Health projects in general were reasonably effective although as for all projects there were problems with sustainability. Projects were able to play an important role in improving the quality of health policies and health service delivery. The more problematic projects have been those which cover a number of countries, because of the management difficulties this entails.

Concerning the Global Fund, the Commission played a key role in setting it up and the Fund has already produced significant outputs. If we focus on the projects for combating the HIV/AIDS pandemic, where about 60% of funds are allocated, the Fund has been particularly successful in scaling-up Anti-Retroviral Therapy and HIV Counselling and Testing but less effective in the Prevention of Mother to Child Transmission. It was found that an important factor necessary to increase the effectiveness of the Global Fund was greater complementary long-term health system support from donors.

The audit also concluded that the Commission could do more to ensure that the different instruments are used together coherently. For instance, complementarity between Global Fund activities and Commission’s own financing in a beneficiary country needs to be improved as do the links between sectoral projects interventions and General Budget Support. In the Court’s view, the Commission should establish and disseminate clearer guidance on when each instrument should be utilised and how they can be used in combination to maximise synergy. When choosing which instruments to use, the Commission should also take more account of the specific situation in individual countries, in particular whether they have a well defined health sector policy.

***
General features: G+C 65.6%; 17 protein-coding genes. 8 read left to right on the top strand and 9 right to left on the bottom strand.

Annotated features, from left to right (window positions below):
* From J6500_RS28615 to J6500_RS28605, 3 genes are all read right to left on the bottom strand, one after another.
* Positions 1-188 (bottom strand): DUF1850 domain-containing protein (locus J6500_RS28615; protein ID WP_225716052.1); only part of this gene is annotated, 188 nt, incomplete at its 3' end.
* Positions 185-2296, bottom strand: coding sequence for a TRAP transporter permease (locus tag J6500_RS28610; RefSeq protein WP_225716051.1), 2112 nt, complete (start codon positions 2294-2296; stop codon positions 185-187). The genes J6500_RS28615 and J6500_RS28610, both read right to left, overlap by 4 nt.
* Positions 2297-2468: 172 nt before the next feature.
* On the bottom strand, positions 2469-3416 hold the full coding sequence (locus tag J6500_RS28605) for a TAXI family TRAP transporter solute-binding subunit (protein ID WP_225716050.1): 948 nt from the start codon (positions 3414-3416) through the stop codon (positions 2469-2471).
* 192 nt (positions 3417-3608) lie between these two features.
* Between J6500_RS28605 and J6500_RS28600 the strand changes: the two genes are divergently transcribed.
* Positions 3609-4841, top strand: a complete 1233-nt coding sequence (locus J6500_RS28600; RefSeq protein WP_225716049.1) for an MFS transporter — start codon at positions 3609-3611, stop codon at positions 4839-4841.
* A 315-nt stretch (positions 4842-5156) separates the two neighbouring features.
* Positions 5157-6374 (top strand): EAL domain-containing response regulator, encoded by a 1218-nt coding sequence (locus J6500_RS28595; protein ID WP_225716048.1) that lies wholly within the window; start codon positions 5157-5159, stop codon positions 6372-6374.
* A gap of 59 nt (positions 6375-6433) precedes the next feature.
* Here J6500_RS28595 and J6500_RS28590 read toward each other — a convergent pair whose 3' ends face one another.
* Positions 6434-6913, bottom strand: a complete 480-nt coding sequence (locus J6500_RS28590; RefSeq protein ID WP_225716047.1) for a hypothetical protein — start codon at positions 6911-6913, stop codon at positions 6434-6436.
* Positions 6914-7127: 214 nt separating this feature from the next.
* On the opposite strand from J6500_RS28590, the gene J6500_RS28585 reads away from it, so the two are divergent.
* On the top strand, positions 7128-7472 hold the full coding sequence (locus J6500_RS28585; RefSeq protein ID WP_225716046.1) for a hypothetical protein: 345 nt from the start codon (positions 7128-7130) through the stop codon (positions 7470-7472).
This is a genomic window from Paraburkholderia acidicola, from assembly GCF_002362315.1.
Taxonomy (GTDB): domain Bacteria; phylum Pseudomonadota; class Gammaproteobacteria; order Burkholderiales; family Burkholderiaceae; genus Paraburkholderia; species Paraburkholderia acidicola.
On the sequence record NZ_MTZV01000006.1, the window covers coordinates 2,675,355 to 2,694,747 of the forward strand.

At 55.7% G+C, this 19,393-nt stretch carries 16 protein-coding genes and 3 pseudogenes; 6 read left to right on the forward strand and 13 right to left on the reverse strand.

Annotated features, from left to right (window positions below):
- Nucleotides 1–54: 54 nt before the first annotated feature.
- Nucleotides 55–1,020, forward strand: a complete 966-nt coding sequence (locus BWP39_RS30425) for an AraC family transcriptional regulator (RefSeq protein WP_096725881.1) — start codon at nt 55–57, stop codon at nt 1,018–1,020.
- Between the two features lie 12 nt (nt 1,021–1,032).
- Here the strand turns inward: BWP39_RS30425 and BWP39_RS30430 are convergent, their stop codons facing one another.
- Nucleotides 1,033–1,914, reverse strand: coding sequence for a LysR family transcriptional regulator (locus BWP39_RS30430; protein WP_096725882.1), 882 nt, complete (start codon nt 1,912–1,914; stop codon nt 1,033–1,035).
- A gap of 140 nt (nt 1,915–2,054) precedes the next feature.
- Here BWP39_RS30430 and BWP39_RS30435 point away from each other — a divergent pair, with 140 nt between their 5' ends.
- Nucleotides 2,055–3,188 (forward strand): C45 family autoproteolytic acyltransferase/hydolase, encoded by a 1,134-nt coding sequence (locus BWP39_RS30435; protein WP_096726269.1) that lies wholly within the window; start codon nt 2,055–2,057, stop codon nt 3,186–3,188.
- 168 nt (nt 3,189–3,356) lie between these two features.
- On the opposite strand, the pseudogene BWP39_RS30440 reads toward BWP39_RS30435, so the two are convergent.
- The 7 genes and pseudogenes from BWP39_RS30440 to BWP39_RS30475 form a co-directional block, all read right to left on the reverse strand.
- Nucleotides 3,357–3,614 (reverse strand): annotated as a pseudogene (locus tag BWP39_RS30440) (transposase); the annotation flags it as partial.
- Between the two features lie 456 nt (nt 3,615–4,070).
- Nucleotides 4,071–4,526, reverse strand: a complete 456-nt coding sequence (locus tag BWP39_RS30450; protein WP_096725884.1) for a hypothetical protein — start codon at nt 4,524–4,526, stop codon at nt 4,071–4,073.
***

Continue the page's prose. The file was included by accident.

In closing, let me express my thanks to the Commission services for their good cooperation during the course of audit. We have had a number of debates and exchanges of different views but I hope our report will contribute to a more effective assistance in such a critical and sensitive sector of EU development policy as health.



SOURCE : European Commission